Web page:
Highland History

Trip Start May 01, 2007
1
68
83
Trip End Dec 11, 2008


Loading Map
Map your own trip!
Map Options
Show trip route
Hide lines
shadow

Flag of United Kingdom  ,
Saturday, March 22, 2008

Easter Saturday marked the start of our shortish road trip, the destination being the far north west of Scotland - Durness. On a map you can't go any further north. I thought it would be a good idea to just drive north until we couldn't go north no more. Along the way we hoped to experience some amazing landscape, history, and towns.

So we set off early Saturday morning, and heading north up past Loch Lomond along the A82. As soon as we hit the top of the Loch I knew we were in for some snow. And that was only a small taste of what was to come. We headed up through the western hihglands making a few short photo stops on the away (the moutain scenery is stunning), making our first major stop at the specatuclar Glen Coe. This was my fourth time to the spot, and it still didn't dissapointed. After a wee while admiring the view we continued on passing through Fort William then north east along the Great Glen towards Inverness, our destination for the day.

Along Loch Ness we made our first major stop for the day to visit Urquhart Castle, on the shores of Loch Ness. Urquhart Castle in its heyday was one on the largest medieval castles in Scotland, and was also nearby the location of the Nessie sightings. The castle today is a decent ruin at best, but has an impressive visitors centre and some interesting history. Not to mention it's glorious location overlooking the loch. After a good look around (with no sightings of a monster in the loch), we headed further north to Inverness.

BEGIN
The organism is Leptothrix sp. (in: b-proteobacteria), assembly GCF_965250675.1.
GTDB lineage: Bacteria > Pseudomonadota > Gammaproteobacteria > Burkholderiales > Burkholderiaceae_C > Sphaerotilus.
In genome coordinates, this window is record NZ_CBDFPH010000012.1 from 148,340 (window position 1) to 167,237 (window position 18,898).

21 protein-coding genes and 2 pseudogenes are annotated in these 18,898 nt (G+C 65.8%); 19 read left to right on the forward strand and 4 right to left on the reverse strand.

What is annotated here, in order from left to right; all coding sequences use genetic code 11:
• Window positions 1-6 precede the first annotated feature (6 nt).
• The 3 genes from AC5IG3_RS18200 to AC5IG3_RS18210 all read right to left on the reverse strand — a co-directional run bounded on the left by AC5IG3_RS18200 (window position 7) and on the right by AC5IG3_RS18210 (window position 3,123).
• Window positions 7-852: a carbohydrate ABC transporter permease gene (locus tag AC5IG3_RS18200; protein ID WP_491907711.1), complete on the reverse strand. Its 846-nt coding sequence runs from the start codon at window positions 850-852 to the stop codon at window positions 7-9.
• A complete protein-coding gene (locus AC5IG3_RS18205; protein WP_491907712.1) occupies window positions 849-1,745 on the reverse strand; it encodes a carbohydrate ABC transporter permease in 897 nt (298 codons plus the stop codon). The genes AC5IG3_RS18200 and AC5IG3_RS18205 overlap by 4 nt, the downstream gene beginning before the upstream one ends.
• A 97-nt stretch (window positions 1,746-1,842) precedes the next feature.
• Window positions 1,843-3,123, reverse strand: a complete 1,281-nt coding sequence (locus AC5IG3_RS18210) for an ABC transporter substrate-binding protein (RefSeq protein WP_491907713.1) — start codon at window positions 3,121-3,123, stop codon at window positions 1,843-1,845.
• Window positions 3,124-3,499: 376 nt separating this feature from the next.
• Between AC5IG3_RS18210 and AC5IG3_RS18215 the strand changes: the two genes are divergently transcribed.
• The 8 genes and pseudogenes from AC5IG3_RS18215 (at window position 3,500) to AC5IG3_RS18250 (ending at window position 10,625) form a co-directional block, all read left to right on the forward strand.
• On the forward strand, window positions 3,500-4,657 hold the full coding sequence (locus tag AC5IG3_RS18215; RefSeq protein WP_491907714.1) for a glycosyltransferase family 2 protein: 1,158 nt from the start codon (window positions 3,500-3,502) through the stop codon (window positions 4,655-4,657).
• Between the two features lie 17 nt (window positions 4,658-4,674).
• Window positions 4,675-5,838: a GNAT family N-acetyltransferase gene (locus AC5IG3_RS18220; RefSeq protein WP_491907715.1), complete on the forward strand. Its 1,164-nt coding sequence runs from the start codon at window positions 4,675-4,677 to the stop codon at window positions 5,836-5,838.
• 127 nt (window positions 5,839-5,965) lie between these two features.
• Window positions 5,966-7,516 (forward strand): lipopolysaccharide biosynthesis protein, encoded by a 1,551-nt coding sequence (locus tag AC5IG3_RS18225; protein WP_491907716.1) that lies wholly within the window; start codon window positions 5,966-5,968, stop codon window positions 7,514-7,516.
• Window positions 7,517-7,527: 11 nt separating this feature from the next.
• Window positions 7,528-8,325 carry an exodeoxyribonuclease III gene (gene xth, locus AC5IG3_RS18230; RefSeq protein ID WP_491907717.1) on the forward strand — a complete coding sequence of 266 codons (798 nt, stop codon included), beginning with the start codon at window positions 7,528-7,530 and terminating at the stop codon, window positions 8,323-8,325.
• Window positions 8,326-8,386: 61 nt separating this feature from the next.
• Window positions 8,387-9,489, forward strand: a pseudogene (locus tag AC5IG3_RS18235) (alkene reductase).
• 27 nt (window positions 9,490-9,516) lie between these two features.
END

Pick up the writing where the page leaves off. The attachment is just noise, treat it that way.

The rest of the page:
We soon arrived at Inverness around mid-afternoon, but shot straight through the town to Culloden, a few miles east of Inverness. The attraction to Culloden was Culloden Moor, the location to the Battle of Culloden - the last full pitched battle fought on British soil. The Battle of Culloden (16 April 1746), was the final clash of the 1745 Jacobite uprising. The moor has a very sombre feel to it, and the terrain is quite marshy. Seeing the headstones of all the clans Scots that lost their lives was particularly melancholic. A side from the moor itself, which contained flags simbolizing the Jacobite's and redcoat's front lines, there is also an impressive brand new visitors centre. The centre explaining in good detail the events leading up to the battle, and the battle itself, as well as containing various aritifacts discovered. The trip to Culloden was one I had wanted to do since arriving in Scotland, and was very worthwhile. It gave me a good historical background, as well giving the opportunity to visit one of the places that has defined Scotland's history. There was definitely a very grim sense to the area, and did give me a sad feeling.

After our side trip to Culloden we returned to Inverness to find our B&B. Our hosts were extremely hospitable ex-Glaswegians, and had some lovely big fluffy cats. In the evening we had a look around the town before heading to the pub for a meal and few pints. The weather had turned sour as it rained for most of the night. I had a great nights sleep that night as bed was so comfy!! It was a fantastic day driving through the highlands, and getting in some good history.
Slideshow Report as Spam

Use this image in your site

Copy and paste this html: